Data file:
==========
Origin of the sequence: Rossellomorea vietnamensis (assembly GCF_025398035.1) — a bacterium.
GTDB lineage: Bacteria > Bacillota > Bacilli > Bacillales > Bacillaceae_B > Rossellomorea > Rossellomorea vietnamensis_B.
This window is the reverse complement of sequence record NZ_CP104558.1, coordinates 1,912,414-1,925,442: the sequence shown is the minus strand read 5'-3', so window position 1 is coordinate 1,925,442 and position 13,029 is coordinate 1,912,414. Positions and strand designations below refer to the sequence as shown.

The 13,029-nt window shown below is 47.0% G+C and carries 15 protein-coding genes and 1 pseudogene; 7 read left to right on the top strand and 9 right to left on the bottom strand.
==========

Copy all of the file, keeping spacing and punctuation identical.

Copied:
Origin of the sequence: Rossellomorea vietnamensis (assembly GCF_025398035.1) — a bacterium.
GTDB lineage: Bacteria > Bacillota > Bacilli > Bacillales > Bacillaceae_B > Rossellomorea > Rossellomorea vietnamensis_B.
This window is the reverse complement of sequence record NZ_CP104558.1, coordinates 1,912,414-1,925,442: the sequence shown is the minus strand read 5'-3', so window position 1 is coordinate 1,925,442 and position 13,029 is coordinate 1,912,414. Positions and strand designations below refer to the sequence as shown.

The 13,029-nt window shown below is 47.0% G+C and carries 15 protein-coding genes and 1 pseudogene; 7 read left to right on the top strand and 9 right to left on the bottom strand.